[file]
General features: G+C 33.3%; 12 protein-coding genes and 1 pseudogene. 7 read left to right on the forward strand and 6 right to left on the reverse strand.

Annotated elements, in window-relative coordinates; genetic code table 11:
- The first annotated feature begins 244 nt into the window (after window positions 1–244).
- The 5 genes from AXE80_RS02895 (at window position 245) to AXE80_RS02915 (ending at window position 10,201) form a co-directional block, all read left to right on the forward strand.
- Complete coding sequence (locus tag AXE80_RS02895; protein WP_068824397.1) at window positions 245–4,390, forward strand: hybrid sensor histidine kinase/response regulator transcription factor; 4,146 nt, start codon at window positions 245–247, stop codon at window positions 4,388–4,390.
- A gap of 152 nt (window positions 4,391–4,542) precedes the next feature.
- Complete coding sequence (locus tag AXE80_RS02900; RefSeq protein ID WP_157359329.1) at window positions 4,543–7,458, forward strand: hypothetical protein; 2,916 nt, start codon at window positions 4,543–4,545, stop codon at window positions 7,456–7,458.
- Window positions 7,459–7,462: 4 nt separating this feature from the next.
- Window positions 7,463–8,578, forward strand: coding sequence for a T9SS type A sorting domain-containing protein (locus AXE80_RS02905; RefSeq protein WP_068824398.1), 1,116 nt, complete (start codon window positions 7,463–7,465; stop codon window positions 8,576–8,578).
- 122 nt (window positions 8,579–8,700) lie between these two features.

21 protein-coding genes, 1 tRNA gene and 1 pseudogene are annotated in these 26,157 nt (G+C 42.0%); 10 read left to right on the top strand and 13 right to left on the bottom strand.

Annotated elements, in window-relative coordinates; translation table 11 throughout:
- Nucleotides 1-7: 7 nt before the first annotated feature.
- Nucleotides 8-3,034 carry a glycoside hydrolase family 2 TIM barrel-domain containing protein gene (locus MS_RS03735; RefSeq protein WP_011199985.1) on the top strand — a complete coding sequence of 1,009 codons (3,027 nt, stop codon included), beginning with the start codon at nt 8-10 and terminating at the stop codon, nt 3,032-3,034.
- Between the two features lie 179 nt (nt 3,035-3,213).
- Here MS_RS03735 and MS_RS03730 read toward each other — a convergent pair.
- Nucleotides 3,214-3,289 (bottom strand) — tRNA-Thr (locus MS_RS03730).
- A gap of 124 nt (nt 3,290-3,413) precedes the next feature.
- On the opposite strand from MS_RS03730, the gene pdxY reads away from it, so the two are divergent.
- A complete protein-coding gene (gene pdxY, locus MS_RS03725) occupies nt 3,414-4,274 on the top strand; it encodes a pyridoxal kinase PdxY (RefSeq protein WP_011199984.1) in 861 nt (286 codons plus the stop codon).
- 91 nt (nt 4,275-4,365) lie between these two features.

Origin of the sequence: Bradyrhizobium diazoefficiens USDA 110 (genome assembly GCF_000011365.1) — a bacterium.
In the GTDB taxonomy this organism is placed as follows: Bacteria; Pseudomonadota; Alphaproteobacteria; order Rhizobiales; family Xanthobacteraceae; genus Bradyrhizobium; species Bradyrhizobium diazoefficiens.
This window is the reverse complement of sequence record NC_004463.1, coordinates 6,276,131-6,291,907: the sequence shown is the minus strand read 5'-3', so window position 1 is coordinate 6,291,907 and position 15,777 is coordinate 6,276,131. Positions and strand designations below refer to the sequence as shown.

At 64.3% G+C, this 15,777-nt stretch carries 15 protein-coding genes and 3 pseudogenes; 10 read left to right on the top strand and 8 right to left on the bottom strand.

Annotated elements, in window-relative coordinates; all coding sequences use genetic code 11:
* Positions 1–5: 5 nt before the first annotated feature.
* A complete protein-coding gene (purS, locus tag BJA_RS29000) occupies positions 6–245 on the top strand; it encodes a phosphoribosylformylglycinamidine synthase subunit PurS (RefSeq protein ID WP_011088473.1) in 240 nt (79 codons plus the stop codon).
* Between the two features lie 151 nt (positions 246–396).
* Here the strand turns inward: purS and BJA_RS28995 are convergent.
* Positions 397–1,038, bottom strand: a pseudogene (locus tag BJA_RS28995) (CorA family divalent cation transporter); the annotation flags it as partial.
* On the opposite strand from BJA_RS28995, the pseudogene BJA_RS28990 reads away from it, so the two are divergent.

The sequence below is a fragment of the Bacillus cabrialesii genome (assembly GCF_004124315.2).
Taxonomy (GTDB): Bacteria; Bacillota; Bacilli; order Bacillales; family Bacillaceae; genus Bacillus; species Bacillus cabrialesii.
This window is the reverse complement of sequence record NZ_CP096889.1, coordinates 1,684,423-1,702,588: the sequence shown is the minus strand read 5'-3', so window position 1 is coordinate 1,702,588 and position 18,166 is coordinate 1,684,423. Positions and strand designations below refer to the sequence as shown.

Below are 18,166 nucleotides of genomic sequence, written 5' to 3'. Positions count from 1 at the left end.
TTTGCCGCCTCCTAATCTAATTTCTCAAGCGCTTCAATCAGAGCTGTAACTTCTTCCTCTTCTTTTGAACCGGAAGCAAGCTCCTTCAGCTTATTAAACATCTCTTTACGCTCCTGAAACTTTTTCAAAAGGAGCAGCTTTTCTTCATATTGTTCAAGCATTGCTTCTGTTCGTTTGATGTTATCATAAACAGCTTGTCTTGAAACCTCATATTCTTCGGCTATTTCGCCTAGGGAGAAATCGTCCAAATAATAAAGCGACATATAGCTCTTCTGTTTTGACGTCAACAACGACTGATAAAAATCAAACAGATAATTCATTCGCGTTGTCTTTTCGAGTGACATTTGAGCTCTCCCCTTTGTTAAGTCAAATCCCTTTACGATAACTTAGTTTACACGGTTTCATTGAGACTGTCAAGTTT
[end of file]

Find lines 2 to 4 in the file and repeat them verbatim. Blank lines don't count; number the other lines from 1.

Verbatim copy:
Annotated elements, in window-relative coordinates; genetic code table 11:
- The first annotated feature begins 244 nt into the window (after window positions 1–244).
- The 5 genes from AXE80_RS02895 (at window position 245) to AXE80_RS02915 (ending at window position 10,201) form a co-directional block, all read left to right on the forward strand.